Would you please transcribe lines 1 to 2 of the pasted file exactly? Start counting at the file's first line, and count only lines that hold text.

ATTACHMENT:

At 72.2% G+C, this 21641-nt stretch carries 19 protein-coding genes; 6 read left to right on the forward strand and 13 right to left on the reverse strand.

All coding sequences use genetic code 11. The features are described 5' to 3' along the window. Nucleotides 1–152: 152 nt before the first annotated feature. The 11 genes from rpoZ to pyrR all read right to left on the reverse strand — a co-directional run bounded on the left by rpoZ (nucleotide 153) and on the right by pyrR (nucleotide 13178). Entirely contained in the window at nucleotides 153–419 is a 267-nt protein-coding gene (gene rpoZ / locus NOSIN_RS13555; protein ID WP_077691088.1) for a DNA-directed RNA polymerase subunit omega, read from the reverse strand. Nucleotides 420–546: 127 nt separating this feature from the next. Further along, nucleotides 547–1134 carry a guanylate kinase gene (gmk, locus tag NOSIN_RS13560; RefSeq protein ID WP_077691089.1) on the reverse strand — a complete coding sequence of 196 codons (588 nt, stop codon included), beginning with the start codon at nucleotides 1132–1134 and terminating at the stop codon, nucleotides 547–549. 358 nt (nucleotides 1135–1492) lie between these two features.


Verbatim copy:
At 72.2% G+C, this 21641-nt stretch carries 19 protein-coding genes; 6 read left to right on the forward strand and 13 right to left on the reverse strand.

All coding sequences use genetic code 11. The features are described 5' to 3' along the window. Nucleotides 1–152: 152 nt before the first annotated feature. The 11 genes from rpoZ to pyrR all read right to left on the reverse strand — a co-directional run bounded on the left by rpoZ (nucleotide 153) and on the right by pyrR (nucleotide 13178). Entirely contained in the window at nucleotides 153–419 is a 267-nt protein-coding gene (gene rpoZ / locus NOSIN_RS13555; protein ID WP_077691088.1) for a DNA-directed RNA polymerase subunit omega, read from the reverse strand. Nucleotides 420–546: 127 nt separating this feature from the next. Further along, nucleotides 547–1134 carry a guanylate kinase gene (gmk, locus tag NOSIN_RS13560; RefSeq protein ID WP_077691089.1) on the reverse strand — a complete coding sequence of 196 codons (588 nt, stop codon included), beginning with the start codon at nucleotides 1132–1134 and terminating at the stop codon, nucleotides 547–549. 358 nt (nucleotides 1135–1492) lie between these two features.